In the laundry for the Ukrainians
Q: Mrs Lewkowicz did there come a time when you were transferred to Camp Two?
Q: Do you remember when that was?
Yes. 5th of March 1943
Q: What work were you assigned to do in Camp Two?
For the first few days, I worked in the kitchen in Camp Two and then I was moved to the laundry, which was opened there, a new laundry.
Q: When was it that you left Treblinka?
I escaped during the uprising the 2nd August 1943
Q: So from early March until early August 1943, you were in Camp Two, correct?
Q: Now Camp Two you testified is where the gas chambers were: correct?
Q: Were the crematorium also located in Camp Two?
Q: Which camp was larger in terms of size, physical size? Camp One or Camp Two?
The first Camp was bigger
Q: Did everybody in Camp Two know that people were being put to death there?
Q: Was there ever occasion when you were hanging laundry when you personally heard the screams of people who were in the process of being put to death?
Once I’ve heard screams and cries from the gas chambers
Q: Was this Ukrainian Zugwachmann who you identified in photograph seventeen (Federenko) did you ever see him in Camp Two?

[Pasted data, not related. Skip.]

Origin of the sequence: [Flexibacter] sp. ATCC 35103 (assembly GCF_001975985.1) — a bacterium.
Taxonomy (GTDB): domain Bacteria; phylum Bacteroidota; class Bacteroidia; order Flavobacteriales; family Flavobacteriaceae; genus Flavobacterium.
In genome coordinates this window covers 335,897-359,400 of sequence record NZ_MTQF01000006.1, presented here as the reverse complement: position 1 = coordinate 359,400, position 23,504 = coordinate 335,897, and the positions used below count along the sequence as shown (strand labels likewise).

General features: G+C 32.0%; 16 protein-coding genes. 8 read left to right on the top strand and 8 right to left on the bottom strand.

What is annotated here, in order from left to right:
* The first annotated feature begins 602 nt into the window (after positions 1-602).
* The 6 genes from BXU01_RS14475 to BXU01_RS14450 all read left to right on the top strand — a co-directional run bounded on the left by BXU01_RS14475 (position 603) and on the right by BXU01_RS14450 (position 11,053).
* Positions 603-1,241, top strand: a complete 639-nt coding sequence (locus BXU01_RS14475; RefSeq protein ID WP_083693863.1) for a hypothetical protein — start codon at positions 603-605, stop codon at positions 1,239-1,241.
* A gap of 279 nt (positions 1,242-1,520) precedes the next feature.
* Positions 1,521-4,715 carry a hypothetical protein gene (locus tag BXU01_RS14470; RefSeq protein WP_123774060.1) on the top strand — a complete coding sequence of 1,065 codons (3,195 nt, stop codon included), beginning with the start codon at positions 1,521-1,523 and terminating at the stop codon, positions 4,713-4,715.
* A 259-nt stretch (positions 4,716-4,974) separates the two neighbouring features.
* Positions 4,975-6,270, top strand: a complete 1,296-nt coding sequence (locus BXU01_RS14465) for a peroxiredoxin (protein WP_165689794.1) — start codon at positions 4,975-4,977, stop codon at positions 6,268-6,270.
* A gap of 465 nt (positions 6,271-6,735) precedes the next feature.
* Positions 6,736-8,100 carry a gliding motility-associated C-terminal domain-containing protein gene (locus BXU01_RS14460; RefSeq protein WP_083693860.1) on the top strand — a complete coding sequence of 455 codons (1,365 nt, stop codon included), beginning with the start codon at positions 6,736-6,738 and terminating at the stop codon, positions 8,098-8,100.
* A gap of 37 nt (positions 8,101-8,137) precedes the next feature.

Q: Did you ever see this Ukrainian Zugwachmann who is in photograph seventeen in the area where the crematorium was located?
Q: Please tell the Court what you saw him do in the vicinity of the crematorium
Once when I was bringing the laundry to be dried out on this courtyard, where all the laundry would hang, I have seen him, how he shot a Jewish prisoner, and the prisoner fell down.
Q: Did he shoot the Jewish prisoner with a pistol or rifle?
With …. he would shoot this prisoner with the revolver
Q: About how far away were you so that you could see?
I was not far away, it was close
Q: Could you see the face of this Ukrainian Zugwachmann who shot the prisoner?
Q: And is the Ukrainian Zugwachmann, in the photograph seventeen, the one you saw shoot this prisoner you just described?
The Court: We will take a recess
Q: Mrs Lewkowicz, you stated that you were taken to Treblinka in December 1942. Where were you immediately prior to being taken to Treblinka?